US stock markets beat Apple, Citi fears

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Báo Đầu Tư English - 85 month(s) ago 14 readings

US stock markets beat Apple, Citi fears

US stock markets rose Tuesday, the first session of the week, despite a drag from falling Apple and Citigroup shares.

The Dow Jones Industrial Average rose 50.55 points (0.43 per cent) to finish at 11,837.93, while the broad-market S&P 500 index gained 1.78 points (0.14 per cent) to 1,295.02.

Meanwhile the tech-rich Nasdaq added 10.55 points (0.38 per cent) at 2,765.85.

Blue-chip stocks were "well-entrenched in the green in afternoon action, courtesy of strength in industrials and materials," and despite a poor showing in the tech sector and financials, said analysts at Charles Schwab.

Apple shares slumped six percent in early trade a day after chief executive Steve Jobs announced he was taking another medical leave of absence.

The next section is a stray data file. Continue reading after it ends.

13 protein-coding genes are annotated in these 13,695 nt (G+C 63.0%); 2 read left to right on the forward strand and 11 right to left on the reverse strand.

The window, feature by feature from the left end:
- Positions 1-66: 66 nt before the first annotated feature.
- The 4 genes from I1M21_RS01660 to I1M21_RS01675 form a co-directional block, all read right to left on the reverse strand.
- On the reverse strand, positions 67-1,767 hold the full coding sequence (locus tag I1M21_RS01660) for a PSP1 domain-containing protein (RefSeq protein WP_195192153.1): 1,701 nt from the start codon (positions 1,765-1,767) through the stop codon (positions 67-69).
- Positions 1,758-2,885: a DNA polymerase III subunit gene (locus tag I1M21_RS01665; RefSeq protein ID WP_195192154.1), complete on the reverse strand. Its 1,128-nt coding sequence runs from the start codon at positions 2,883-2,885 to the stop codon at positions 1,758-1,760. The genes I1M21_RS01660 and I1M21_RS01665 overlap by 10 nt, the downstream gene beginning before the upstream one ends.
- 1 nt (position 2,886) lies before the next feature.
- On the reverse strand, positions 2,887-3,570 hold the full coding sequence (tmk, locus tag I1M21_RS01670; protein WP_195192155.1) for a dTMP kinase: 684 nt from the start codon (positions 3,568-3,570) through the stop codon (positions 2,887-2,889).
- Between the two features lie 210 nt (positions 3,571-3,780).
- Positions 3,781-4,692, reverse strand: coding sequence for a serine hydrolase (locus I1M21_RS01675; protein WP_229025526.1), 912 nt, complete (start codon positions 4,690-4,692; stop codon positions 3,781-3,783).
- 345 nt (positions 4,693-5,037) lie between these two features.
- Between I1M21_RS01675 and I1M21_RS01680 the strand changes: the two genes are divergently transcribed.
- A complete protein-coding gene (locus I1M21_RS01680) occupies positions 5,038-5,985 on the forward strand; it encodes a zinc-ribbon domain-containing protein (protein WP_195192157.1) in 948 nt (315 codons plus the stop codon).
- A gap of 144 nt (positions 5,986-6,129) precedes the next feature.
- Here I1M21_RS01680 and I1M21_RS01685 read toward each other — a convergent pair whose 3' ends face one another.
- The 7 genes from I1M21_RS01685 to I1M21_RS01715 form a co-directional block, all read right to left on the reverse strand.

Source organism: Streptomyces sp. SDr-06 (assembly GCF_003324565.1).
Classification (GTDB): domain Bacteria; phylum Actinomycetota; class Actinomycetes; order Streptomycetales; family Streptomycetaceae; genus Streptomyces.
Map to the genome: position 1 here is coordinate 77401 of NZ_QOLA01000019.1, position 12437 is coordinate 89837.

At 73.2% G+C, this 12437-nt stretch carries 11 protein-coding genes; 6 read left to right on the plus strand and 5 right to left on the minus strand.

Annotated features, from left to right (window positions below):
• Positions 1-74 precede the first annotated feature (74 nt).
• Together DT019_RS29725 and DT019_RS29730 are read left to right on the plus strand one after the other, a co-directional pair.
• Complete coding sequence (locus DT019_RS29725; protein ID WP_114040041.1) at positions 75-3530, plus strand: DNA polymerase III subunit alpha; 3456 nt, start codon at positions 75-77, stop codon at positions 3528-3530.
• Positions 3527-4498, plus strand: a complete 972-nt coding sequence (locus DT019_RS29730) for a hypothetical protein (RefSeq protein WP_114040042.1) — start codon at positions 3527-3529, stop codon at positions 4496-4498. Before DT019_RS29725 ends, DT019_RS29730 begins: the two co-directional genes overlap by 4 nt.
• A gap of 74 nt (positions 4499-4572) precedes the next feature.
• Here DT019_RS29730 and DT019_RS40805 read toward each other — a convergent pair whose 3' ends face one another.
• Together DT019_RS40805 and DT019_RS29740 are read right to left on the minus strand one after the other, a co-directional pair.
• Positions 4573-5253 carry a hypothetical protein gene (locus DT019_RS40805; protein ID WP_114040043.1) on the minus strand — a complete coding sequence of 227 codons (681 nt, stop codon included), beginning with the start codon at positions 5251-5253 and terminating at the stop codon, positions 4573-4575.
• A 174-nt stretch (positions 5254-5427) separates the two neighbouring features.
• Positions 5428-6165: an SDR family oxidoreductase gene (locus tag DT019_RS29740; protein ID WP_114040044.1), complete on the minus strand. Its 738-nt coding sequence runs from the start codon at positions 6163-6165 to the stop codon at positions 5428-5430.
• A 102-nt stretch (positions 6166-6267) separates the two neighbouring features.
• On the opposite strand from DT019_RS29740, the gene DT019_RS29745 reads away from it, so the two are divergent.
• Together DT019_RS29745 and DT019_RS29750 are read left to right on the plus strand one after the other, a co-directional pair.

Shares later pared some of those losses, trading down 2.3 per cent at the close, but traders expressed angst about who might fill Jobs's shoes.

Citigroup also saw sharp losses, as it reported fourth-quarter and full 2010 earnings which missed traders' expectations.

Citigroup announced it had returned to profit in 2010, after a turbulent period for what was once the world's largest bank, but falling revenues and continued troubles at Citi Holdings clouded the picture.

Citi's shares were down 6.4 per cent.

Shares in Bank of America, Morgan Stanley, Goldman Sachs and JPMorgan Chase also sold lower.

Shares in Boeing rose 3.4 per cent after it announced a postponement of the February target date for delivering its first 787 Dreamliner aircraft to the third quarter of 2011.

Alcoa shares rose 1.9 per cent as it signed a deal with energy group China Power Investment Corporation for projects worth a possible $7.5 billion.

Delta Air Lines traded down 8.2 per cent after posting $593 million in net profit for 2010, below analysts' expectations.

The bond market fell. The 10-year Treasury yield rose to 3.364 per cent from 3.333 per cent late Friday, while the 30-year bond yielded 4.561 per cent, up from 4.531 per cent.

Bond prices and yields move in opposite directions.

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